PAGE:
Also, if they are replacing BBU, why not just add LTE control board and card to sprint NV cabinet and reroute fiber cables from tower to NV cabinet?

 

Use the new backhaul already provided by sprint?

 

Also in some markets, customers may be experiencing faster than usual WiMAX Speed from backhaul enhancements for LTE Upgrade.

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There are no plans to replace existing Huawei Equipment, but there are plans to update its existing software to TD-LTE. Deployment has already began in several markets.

 

I wonder if Clearwire is going to display a coverage map of where the TD-LTE hotspots are going to be. Some color coded map that displays WiMAX and TD-LTE coverage would be a nice addition. Although I don't really expect to see much coverage for only 2,000 sites spread out among 31 markets initially.

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I wonder if Clearwire is going to display a coverage map of where the TD-LTE hotspots are going to be. Some color coded map that displays WiMAX and TD-LTE coverage would be a nice addition. Although I don't really expect to see much coverage for only 2,000 sites spread out among 31 markets initially.

 

I think the whole deployment plan for TD-LTE is up in the air.

 

Robert via Samsung Note II via Tapatalk

 

 

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I wonder if Clearwire is going to display a coverage map of where the TD-LTE hotspots are going to be. Some color coded map that displays WiMAX and TD-LTE coverage would be a nice addition. Although I don't really expect to see much coverage for only 2,000 sites spread out among 31 markets initially.

 

Clearwire will probably won't have the LTE Coverage Map until they officially launch LTE for the customers which is still months away from a launch date.

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I think the whole deployment plan for TD-LTE is up in the air.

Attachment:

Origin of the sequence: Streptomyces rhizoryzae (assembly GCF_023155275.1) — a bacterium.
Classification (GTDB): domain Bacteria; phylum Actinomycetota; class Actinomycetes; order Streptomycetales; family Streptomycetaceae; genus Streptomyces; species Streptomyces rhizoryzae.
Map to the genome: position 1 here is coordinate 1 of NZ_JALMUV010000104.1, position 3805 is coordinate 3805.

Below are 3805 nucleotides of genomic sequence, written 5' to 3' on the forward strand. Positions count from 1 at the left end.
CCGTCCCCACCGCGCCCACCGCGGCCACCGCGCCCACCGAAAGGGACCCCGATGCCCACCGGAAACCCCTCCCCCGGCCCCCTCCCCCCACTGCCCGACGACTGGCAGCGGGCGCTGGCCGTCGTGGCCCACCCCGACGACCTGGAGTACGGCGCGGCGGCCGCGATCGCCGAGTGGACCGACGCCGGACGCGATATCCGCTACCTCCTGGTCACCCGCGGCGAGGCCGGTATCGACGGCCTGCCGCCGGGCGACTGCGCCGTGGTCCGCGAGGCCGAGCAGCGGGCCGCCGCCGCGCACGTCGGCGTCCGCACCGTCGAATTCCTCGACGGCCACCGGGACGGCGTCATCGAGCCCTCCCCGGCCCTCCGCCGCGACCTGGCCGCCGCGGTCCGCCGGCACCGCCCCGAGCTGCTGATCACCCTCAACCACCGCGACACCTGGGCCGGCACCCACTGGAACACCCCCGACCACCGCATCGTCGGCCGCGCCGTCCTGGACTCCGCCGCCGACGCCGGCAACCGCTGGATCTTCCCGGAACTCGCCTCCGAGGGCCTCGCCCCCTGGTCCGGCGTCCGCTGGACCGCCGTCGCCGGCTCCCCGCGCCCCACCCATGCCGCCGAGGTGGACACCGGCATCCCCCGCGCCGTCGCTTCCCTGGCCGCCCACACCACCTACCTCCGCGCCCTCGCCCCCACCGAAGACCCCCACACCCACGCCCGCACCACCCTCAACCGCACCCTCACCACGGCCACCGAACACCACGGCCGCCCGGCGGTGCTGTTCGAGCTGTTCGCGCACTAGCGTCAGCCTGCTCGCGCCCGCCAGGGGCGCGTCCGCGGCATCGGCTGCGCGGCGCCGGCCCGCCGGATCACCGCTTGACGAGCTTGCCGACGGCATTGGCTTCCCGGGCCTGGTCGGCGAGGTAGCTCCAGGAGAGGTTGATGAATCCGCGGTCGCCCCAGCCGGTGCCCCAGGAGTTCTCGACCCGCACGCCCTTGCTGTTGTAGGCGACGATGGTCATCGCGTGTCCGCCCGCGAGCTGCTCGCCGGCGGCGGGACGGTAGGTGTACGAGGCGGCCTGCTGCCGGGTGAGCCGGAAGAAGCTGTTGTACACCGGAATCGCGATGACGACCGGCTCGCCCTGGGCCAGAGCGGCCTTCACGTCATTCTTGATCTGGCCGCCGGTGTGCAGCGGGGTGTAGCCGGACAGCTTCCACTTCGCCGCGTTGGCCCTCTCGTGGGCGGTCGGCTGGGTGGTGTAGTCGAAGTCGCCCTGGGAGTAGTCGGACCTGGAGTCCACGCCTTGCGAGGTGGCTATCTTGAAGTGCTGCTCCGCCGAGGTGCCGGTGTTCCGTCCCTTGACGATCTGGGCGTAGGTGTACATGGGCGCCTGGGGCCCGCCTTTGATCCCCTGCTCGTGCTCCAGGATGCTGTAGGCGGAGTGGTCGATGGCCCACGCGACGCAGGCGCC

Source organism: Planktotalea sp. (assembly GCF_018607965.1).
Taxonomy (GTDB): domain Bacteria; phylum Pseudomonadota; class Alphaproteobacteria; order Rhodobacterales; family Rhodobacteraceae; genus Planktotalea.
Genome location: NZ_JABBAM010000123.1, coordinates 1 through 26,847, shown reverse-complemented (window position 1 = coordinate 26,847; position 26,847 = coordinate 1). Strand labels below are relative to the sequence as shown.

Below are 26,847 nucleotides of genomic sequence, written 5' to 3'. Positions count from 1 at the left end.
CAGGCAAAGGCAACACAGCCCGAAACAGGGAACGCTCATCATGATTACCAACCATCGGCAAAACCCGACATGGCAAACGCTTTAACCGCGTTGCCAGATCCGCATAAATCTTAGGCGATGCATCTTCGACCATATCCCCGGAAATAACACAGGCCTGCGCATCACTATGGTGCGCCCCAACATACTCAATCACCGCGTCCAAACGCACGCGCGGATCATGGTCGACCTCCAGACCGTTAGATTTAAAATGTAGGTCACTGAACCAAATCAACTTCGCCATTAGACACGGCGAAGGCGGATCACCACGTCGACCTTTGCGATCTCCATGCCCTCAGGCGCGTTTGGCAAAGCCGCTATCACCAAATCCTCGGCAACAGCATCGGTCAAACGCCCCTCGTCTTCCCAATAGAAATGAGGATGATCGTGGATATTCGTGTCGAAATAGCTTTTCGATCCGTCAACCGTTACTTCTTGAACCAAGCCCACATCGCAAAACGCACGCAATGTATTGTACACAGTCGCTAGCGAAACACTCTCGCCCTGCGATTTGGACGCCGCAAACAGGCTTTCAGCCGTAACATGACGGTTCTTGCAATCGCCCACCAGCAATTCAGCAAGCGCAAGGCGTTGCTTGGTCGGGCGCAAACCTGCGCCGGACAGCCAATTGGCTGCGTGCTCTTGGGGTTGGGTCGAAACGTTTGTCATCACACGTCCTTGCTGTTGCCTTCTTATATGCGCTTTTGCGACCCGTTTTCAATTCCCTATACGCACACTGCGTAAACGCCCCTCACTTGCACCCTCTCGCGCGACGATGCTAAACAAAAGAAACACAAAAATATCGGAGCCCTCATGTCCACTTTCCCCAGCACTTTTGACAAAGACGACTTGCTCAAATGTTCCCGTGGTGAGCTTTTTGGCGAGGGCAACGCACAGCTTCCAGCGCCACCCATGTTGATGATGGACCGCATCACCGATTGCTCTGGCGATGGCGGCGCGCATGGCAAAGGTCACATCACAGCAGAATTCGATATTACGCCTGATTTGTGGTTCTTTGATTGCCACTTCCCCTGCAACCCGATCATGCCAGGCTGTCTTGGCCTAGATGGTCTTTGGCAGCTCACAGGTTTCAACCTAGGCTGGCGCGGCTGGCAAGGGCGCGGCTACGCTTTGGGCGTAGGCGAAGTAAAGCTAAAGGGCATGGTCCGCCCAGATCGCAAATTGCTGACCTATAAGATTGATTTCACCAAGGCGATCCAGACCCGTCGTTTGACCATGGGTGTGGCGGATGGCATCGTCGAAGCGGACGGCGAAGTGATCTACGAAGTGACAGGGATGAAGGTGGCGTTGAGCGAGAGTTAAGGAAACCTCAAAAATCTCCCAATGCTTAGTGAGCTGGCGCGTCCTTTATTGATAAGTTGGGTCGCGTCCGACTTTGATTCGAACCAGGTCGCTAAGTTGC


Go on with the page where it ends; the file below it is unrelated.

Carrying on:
Robert via Samsung Note II via Tapatalk

 

But wouldn't Sprint and Clearwire have to start deploying now in order to meet the 2,000 TD-LTE sites in 31 markets by June 2013? I know this was based on the assumption back then when Sprint and Clearwire were separate. Obviously the Sprint buyout of Clearwire changes things but I am hoping that Sprint is planning to deploy TD-LTE some time this year and have its high end LTE devices (HTC M7, SGS4, LG Optimus G2, SGN3, Moto X) that support Band 41.

 

Another big question I have is if Sprint does deploy TD-LTE on its Network Vision sites wouldn't Sprint have to modify build permit plans for a ton of towers in the targeted markets to add the TD-LTE antennas and RRUs. I agree that Sprint should try to leverage adding TD-LTE to its own Sprint Network Vision towers as much as it can so it save costs on paying for unnecessary tower leases from Clearwire. This whole Clearwire debacle still has a long way of sorting itself out.

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But wouldn't Sprint and Clearwire have to start deploying now in order to meet the 2,000 TD-LTE sites in 31 markets by June 2013? I know this was based on the assumption back then when Sprint and Clearwire were separate. Obviously the Sprint buyout of Clearwire changes things but I am hoping that Sprint is planning to deploy TD-LTE some time this year and have its high end LTE devices (HTC M7, SGS4, LG Optimus G2, SGN3, Moto X) that support Band 41.

 

Another big question I have is if Sprint does deploy TD-LTE on its Network Vision sites wouldn't Sprint have to modify build permit plans for a ton of towers in the targeted markets to add the TD-LTE antennas and RRUs. I agree that Sprint should try to leverage adding TD-LTE to its own Sprint Network Vision towers as much as it can so it save costs on paying for unnecessary tower leases from Clearwire. This whole Clearwire debacle still has a long way of sorting itself out.

 

They are getting bought out. They don't have to have it out by June. It would be stupid to spend a lot of money trying to hurry up and deploy on Clearwire's dead end network which will just have to be decommissioned again in a couple.